Presentation by Professor Mike Coombes
Centre for Urban & Regional Development Studies
Newcastle University, United Kingdom
The presentation draws on CURDS research over several years. Acknowledgement is due to many research funders, plus numerous colleagues (Prof Tony Champion in particular). The presentation has four sections. The first gives the background on theoretical and policy understandings of the role of migration. This session addresses two questions: Why focus on migration in relation to regional development? Where does migration fit in theories of regional development? The second session looks at international migration; using data on non-nationals in the labour force of medium-size city regions in Europe, evidence suggests that in many countries the capital city or some other gateway has many international migrant inflows. The third session relates to the city regions of England to analyze migration between regions in the same country. International migrants are unlikely to make up a major part of the high skill labour force a region needs to build a knowledge economy. Evidence from England shows also that London benefits from a continuing ‘brain drain’ from other regions the factors that attract/deter migrants are mostly ‘pro-rural’ (although young people do tend to move to cities). The last session reviews policy issues: Key influences on migration flows are ‘immune’ to the actions open to most regional policy-makers. In many regions, migrants may not contribute a large part of a future high-skill labour force.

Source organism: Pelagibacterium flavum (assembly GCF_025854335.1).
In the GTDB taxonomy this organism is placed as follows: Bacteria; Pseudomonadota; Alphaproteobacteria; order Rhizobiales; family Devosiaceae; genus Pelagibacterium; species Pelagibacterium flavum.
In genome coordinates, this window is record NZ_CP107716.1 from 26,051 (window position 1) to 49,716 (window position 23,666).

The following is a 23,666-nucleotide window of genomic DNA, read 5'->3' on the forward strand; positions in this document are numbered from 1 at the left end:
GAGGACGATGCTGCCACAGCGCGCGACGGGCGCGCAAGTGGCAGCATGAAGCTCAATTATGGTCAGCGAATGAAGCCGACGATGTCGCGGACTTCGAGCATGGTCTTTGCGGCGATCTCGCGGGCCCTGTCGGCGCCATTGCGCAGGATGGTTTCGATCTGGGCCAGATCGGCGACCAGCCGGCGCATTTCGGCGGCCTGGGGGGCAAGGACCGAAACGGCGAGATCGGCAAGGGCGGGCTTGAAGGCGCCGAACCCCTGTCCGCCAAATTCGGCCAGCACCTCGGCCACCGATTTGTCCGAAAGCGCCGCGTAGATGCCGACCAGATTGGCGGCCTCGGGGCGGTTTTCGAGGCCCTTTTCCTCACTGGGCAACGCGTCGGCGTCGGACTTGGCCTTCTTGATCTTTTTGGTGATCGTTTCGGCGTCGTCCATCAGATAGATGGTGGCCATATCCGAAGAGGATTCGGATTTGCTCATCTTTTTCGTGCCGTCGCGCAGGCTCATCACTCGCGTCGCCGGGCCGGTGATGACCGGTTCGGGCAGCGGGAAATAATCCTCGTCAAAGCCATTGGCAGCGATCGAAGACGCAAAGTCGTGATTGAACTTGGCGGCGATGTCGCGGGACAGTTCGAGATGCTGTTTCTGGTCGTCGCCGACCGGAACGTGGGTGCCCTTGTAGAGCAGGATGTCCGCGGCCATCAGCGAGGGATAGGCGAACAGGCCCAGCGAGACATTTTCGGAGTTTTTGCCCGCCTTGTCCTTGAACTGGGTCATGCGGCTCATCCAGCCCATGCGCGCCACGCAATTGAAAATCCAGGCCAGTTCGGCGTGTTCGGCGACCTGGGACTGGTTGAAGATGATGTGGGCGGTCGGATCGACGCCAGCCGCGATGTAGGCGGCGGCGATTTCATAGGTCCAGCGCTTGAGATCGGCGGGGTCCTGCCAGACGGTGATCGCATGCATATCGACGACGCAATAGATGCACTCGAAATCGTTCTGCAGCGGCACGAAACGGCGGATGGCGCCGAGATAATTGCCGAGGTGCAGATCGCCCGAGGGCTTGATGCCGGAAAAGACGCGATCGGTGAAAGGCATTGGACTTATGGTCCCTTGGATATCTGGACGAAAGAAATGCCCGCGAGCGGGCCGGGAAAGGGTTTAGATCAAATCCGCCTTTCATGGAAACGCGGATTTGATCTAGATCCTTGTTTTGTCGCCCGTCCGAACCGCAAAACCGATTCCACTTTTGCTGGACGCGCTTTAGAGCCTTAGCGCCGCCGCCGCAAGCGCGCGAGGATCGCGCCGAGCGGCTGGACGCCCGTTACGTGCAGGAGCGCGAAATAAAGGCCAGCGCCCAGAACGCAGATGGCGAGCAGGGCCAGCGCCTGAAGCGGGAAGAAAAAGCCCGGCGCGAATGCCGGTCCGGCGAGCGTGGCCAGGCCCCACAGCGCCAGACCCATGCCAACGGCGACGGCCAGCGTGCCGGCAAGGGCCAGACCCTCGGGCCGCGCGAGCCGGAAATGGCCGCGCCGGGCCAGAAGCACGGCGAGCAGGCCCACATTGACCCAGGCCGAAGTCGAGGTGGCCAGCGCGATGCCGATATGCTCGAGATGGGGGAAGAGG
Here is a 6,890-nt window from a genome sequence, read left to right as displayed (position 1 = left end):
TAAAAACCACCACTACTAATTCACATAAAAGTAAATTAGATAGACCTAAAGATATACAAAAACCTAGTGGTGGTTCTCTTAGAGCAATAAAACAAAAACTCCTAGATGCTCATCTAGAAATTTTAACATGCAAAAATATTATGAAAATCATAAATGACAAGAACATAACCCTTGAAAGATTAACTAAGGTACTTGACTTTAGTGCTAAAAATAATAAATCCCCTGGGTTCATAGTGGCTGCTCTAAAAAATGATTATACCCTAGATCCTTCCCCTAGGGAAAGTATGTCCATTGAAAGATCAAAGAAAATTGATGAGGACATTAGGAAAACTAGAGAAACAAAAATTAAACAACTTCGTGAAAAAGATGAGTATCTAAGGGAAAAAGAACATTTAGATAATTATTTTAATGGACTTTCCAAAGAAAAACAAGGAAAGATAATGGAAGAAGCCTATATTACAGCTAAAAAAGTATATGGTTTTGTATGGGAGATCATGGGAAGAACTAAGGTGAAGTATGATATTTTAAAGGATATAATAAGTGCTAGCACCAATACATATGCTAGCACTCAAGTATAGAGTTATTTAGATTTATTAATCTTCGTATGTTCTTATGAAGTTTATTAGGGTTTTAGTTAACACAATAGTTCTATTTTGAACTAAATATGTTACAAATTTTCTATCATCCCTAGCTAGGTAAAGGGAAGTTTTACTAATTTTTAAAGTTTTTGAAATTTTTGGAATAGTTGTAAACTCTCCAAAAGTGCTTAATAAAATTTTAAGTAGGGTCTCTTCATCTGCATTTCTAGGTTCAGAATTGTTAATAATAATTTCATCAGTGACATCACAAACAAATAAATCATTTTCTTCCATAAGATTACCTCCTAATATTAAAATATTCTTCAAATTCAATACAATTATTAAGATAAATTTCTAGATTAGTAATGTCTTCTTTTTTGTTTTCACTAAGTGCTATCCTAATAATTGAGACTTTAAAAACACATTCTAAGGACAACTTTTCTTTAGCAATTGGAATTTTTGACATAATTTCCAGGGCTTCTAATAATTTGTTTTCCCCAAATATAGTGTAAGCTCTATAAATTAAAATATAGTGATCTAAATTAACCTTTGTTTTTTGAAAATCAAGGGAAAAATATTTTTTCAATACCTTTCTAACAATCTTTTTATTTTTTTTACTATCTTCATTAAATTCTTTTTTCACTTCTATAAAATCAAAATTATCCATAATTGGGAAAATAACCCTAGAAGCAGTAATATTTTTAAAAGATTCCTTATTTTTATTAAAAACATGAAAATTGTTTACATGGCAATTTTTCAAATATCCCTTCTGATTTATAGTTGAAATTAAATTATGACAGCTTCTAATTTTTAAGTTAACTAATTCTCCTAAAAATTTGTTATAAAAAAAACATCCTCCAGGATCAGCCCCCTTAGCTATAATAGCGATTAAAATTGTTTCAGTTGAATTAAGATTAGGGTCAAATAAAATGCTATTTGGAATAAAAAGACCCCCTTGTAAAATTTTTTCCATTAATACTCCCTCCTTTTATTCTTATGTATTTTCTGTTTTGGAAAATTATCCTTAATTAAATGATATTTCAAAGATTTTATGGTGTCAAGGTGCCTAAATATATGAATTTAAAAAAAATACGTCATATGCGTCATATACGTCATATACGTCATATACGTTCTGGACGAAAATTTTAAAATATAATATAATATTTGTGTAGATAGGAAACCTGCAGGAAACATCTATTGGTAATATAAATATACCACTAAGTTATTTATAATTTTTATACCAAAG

Read more in the Migration and regional development: a research review; and powerpoint presentation